Posted by: sarahmeyers | June 23, 2008

African Culture Websites

The Kenya Crisis has caused attention to the people in Kenya and African culture in recent times. Kwani is an amazing organization that empowers African history in Kenya to be documented. Kwani devotes funds to the intellectual and creative people who will preserve the culture and freedom of Kenya. Books and writers are working on bringing the history and culture of Kenya to the forefront of people’s minds for generations to come. The Kenya Crisis has brought attention to the the election instability, culture and history of Kenya. Rocketboom’s wikia page provides a chronicle of the crisis and links to Kenyan blogs including Kwani, a journal about African culture in Kenya. The website gives you the information you need right on the home page and is easy to navigate.

The Cambridge Journal
is a website that covers the history and culture of Africa. It’s information comes from a list of editors and includes published information from journals and focuses on a wide variety of regions and geographic cultures. The topics of this website are not all based on old African civilizations, but most is. It’s for people willing to subscribe and pay. There is a link to a small amount of free journals on the website which link to information open with no charge. This information is free for anyone to consume, but limited in the breadth of topics. The free information includes health information, language, history and reviews among other topics.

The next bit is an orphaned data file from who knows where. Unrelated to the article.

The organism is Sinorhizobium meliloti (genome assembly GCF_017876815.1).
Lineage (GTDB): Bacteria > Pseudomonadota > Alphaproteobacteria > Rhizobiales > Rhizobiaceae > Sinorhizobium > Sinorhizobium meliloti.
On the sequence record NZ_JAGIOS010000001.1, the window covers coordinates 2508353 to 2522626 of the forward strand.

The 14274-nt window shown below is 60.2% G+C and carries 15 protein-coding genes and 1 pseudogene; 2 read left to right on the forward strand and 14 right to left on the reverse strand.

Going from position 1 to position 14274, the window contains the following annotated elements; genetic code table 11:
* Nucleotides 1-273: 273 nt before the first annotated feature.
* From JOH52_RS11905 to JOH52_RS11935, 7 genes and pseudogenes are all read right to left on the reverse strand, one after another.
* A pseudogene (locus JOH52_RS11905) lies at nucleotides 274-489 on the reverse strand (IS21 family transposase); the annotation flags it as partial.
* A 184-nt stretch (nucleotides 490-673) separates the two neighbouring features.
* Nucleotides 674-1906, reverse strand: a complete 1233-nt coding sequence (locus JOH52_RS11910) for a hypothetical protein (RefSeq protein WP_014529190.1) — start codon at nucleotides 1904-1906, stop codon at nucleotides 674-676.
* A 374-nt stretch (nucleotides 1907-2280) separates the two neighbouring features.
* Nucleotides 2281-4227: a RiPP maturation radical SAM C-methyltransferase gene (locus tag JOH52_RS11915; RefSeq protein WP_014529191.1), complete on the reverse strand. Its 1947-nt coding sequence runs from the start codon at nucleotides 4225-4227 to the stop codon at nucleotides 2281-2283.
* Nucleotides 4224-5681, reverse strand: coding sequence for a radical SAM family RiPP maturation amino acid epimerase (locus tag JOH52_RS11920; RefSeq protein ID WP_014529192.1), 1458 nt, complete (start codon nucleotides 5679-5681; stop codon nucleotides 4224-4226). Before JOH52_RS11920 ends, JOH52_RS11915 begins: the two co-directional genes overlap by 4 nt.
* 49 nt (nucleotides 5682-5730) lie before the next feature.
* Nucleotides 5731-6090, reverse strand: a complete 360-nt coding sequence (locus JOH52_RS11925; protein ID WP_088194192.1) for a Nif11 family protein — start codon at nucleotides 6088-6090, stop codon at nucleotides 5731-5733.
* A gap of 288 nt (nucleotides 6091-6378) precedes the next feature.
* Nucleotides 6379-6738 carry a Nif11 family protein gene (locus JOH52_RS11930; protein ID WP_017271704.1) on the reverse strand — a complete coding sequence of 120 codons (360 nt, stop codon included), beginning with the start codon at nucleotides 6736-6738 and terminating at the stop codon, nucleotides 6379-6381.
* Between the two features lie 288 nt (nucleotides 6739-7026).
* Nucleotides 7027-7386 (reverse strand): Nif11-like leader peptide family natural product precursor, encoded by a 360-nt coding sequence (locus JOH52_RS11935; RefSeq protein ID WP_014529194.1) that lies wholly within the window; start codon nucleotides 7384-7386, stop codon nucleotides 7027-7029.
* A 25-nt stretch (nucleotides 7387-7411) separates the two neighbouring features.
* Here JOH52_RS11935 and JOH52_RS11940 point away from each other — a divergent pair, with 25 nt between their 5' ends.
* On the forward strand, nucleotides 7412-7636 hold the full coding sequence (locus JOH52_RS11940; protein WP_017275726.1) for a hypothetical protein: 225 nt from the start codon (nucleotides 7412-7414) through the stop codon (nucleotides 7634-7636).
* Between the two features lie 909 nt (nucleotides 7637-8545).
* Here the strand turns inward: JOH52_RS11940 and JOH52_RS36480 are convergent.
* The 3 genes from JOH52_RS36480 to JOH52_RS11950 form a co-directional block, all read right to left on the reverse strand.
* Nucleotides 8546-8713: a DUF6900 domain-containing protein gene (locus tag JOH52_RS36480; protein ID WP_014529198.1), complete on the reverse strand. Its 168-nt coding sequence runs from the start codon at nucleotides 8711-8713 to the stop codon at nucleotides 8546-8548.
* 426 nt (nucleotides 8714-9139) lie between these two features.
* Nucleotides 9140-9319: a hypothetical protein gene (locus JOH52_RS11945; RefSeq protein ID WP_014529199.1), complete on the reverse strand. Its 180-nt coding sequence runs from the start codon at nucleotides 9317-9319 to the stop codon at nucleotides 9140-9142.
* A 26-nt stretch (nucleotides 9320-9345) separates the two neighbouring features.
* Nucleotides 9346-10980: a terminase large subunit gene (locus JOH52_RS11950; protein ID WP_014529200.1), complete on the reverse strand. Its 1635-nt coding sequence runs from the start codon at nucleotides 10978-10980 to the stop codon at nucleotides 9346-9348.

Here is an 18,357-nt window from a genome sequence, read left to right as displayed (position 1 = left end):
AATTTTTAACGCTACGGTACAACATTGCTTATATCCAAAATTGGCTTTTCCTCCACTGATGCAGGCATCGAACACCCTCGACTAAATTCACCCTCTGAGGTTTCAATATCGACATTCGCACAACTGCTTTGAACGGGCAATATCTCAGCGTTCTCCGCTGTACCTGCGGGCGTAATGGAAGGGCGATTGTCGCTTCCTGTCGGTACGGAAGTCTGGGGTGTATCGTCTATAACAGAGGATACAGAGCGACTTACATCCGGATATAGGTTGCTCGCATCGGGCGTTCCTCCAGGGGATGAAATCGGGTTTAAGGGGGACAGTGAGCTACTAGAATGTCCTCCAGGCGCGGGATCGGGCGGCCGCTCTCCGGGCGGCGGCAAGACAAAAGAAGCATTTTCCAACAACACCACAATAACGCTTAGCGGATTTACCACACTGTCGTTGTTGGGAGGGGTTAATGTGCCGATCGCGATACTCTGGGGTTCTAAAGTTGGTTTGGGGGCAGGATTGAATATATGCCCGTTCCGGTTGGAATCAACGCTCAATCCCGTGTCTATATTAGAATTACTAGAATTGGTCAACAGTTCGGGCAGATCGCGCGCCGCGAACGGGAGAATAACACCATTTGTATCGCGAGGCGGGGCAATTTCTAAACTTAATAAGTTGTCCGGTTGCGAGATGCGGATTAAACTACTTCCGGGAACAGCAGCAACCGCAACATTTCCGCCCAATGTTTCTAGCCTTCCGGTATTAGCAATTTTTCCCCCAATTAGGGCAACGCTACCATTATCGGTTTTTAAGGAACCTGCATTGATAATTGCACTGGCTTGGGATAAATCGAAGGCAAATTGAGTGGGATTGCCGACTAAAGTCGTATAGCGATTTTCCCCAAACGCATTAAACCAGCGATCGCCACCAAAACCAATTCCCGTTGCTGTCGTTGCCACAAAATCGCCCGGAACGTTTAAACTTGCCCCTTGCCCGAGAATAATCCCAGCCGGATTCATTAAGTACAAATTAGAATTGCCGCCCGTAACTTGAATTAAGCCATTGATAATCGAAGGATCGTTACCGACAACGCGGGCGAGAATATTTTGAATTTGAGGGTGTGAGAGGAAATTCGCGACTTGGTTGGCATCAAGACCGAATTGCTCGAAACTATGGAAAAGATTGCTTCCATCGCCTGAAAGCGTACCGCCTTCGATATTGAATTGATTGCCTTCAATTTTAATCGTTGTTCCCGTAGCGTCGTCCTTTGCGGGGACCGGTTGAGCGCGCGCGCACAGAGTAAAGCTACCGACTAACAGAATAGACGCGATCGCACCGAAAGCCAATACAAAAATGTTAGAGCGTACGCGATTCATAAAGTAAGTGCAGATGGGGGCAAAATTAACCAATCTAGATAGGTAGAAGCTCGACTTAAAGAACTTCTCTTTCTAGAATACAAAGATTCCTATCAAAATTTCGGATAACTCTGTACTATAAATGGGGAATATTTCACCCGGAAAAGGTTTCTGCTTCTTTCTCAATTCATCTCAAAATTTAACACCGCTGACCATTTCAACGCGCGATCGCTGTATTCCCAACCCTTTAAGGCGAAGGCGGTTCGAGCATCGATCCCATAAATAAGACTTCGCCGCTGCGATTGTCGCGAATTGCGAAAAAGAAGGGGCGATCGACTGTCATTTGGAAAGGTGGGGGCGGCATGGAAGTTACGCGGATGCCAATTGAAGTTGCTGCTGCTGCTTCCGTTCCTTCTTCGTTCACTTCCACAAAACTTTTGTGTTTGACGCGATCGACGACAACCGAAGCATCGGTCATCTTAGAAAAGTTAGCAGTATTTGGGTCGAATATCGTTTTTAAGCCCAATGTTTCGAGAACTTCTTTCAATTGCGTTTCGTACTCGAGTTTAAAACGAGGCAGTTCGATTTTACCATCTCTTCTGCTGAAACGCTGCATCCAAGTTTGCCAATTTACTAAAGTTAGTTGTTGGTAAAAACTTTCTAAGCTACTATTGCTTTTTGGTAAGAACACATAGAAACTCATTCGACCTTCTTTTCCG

The Cambridge Journal’s approach let’s the reader navigate through the information by powering it’s own search box. You can type a keyword into the search box and check a circle that tells the website if you are looking for journals or related content. The search results appear similar to how they appear if you search on google. They are listed out with a title and a little bit of meta data attached so you can read what the search result is about before having to click on the link. On the right hand side of all search results you can check a box that will add the journal to your cart. It appears the search results only result in different journal results instead of all information related to the key term such as blog posts or articles. After browsing the free journals I came across an interesting journal that I think is worth checking out. It’s called “Urban History” and covers everything from social to economic features in Africa. The journal talks about cultural aspects and politics of cities and towns through out their history.

Kwani is different from the Cambridge Journal because it’s not about reading journals from people who have formulaically written history on Africa. Instead Kwani is a journal itself. It is not a place to search for journals. Kwani empowers writers to go out an document Kenyan history through creative ways like poetry and fiction where as the Cambridge Journal is a resource that shows you thousands of journals on different subjects. The two websites are similar because they help to get written information out there about African culture. They both preserve and document African culture, heritage and history. Both are resourceful and helpful journals. I’m not going to lie, Kwani has a far more engaging website with a community that is flourishing, for example, on Facebook they have 500 involved members and are growing.

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